Save Time, Save Money or Get More JOY Out of Life. A restaurant and a museum offer a less tangible service. They create a transformative experience and people are willing to spend their time and money to capture an elusive mood, engage their senses or master content. Compared to the quantitative terms like time and money, these moments where participants get more JOY out of life are best described as a before and after. Even those who are not patrons or supporters can recognize the possible uniqueness of being connected to such an experience.
Reporters call the people that they know, so introduce yourself in a professional way. But, when you receive a call from a reporter to whom you have not been introduced, be on your guard. Consider whether the reporter knows something that you do not — or that you are not prepared to talk about right then. Let’s strategize now, before you get that call, so you’ll be prepared.
Who do you know that could use a helping hand? Look at your list of former clients to identify someone who might value a thoughtful introduction. She or he might benefit from a connection to a vendor, prospective customer, employee or donor. Plant the seed with an e-introduction that describes the two parties succinctly and their shared interest. Then step back to watch the relationship bloom.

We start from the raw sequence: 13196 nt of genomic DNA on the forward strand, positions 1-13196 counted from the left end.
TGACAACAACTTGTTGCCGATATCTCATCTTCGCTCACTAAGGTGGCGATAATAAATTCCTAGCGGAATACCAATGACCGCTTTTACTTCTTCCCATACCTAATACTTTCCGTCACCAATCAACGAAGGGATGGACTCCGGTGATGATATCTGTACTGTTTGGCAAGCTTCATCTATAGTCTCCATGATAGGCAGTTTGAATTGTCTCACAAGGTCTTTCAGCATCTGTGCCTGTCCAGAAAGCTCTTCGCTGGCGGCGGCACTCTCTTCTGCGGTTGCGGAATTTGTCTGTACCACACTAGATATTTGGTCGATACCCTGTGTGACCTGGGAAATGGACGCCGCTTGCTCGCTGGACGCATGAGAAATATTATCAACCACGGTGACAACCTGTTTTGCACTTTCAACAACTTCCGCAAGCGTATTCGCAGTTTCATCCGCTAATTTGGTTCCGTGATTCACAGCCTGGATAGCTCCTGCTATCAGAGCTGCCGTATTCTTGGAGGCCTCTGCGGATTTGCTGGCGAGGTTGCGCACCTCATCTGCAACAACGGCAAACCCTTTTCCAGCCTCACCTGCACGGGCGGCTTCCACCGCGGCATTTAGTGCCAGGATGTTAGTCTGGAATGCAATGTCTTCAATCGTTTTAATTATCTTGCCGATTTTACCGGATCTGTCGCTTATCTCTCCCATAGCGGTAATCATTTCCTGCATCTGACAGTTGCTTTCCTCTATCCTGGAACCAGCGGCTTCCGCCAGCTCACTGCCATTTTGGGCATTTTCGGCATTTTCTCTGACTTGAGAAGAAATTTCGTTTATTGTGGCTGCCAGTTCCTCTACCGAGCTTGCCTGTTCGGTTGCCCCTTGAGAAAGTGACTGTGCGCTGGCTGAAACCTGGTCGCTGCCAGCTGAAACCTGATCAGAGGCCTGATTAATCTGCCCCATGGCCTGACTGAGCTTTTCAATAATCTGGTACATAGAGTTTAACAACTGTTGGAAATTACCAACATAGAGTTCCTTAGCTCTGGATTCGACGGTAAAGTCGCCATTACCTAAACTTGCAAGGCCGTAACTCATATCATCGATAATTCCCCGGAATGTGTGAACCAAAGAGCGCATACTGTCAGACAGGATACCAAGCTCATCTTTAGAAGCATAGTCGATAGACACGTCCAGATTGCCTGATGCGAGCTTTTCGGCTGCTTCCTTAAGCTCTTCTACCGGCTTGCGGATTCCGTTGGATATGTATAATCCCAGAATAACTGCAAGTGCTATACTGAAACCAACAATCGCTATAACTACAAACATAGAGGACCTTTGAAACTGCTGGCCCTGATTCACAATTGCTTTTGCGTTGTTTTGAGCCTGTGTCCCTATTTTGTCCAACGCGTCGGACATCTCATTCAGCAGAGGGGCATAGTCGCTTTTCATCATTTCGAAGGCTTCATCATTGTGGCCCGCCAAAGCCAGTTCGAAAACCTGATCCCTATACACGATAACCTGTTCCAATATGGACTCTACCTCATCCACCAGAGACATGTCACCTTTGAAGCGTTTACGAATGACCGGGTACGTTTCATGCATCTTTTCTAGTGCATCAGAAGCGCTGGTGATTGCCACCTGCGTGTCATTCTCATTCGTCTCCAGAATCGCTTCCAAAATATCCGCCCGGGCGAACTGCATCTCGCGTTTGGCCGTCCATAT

Who do you know who knows Someone Special? You probably abhor name-droppers, yet someone you know has a contact who might refer you on to the next person whom you’re eager to meet. LinkedIn offers various ways to approach this issue, via searches among connections and by companies. Best of all, locating a person among its 300 million members will yield the names of the intermediary contacts who will put you on her or his radar screen. Everyone knows someone worth knowing. You don’t know who that person is until you ask.
Interns can catch the story idea you pitch. Interns have to get approval of story ideas from editors, as do staff reporters. Interns might even be more invested in the story, because it offers them a chance to shine and stand on their own two legs. Consider how an intern may open the door to another contact at the same publication.
A photograph is worth 1,000 words. People in the picture are an engaging testimonial in your brochures, on your website, in media outreach and in your emails.
An active photo grabs attention. Focus on a staff member interacting with a client or a visitor, who is seen from the back or in profile.
Who do YOU know? Board members, advisory board members, former officers. Everyone knows someone worth knowing, so spend some quality one-on-one time with the inner circle to build lists of contacts and locate candidates whose presence will enrich your group’s fundraiser.
Always Be Celebrating Success. Make sure your contract or engagement letter allows you to possibly mention your work with the client in future media outreach and marketing activity. This way you don’t need to ask for permission after the project is completed.